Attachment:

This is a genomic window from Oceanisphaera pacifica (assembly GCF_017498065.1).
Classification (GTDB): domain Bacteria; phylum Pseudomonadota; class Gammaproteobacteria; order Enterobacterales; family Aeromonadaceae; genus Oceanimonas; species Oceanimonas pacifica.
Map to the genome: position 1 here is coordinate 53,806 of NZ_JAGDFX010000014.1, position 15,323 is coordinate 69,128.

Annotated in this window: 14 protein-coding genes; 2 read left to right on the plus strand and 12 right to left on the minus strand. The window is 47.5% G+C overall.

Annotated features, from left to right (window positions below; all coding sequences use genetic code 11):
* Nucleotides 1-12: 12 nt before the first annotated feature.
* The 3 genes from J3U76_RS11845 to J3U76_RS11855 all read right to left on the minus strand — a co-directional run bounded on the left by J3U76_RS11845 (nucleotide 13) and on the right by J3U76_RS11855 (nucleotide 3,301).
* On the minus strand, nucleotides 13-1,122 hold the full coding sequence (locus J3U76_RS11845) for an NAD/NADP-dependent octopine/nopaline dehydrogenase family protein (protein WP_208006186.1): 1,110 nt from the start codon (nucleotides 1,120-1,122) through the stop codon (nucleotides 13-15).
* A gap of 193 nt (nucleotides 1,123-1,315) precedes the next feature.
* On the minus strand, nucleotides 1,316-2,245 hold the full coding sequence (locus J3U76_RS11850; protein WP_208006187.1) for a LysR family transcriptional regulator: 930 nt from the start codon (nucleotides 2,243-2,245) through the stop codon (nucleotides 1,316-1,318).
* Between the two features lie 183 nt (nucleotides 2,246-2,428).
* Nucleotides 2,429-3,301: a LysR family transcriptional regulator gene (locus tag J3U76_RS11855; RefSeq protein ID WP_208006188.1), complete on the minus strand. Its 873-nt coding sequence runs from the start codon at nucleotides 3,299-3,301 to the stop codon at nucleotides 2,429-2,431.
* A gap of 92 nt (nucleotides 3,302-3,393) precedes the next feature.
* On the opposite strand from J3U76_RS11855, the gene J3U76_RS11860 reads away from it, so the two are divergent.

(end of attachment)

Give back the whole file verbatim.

This is a genomic window from Oceanisphaera pacifica (assembly GCF_017498065.1).
Classification (GTDB): domain Bacteria; phylum Pseudomonadota; class Gammaproteobacteria; order Enterobacterales; family Aeromonadaceae; genus Oceanimonas; species Oceanimonas pacifica.
Map to the genome: position 1 here is coordinate 53,806 of NZ_JAGDFX010000014.1, position 15,323 is coordinate 69,128.

Annotated in this window: 14 protein-coding genes; 2 read left to right on the plus strand and 12 right to left on the minus strand. The window is 47.5% G+C overall.

Annotated features, from left to right (window positions below; all coding sequences use genetic code 11):
* Nucleotides 1-12: 12 nt before the first annotated feature.
* The 3 genes from J3U76_RS11845 to J3U76_RS11855 all read right to left on the minus strand — a co-directional run bounded on the left by J3U76_RS11845 (nucleotide 13) and on the right by J3U76_RS11855 (nucleotide 3,301).
* On the minus strand, nucleotides 13-1,122 hold the full coding sequence (locus J3U76_RS11845) for an NAD/NADP-dependent octopine/nopaline dehydrogenase family protein (protein WP_208006186.1): 1,110 nt from the start codon (nucleotides 1,120-1,122) through the stop codon (nucleotides 13-15).
* A gap of 193 nt (nucleotides 1,123-1,315) precedes the next feature.
* On the minus strand, nucleotides 1,316-2,245 hold the full coding sequence (locus J3U76_RS11850; protein WP_208006187.1) for a LysR family transcriptional regulator: 930 nt from the start codon (nucleotides 2,243-2,245) through the stop codon (nucleotides 1,316-1,318).
* Between the two features lie 183 nt (nucleotides 2,246-2,428).
* Nucleotides 2,429-3,301: a LysR family transcriptional regulator gene (locus tag J3U76_RS11855; RefSeq protein ID WP_208006188.1), complete on the minus strand. Its 873-nt coding sequence runs from the start codon at nucleotides 3,299-3,301 to the stop codon at nucleotides 2,429-2,431.
* A gap of 92 nt (nucleotides 3,302-3,393) precedes the next feature.
* On the opposite strand from J3U76_RS11855, the gene J3U76_RS11860 reads away from it, so the two are divergent.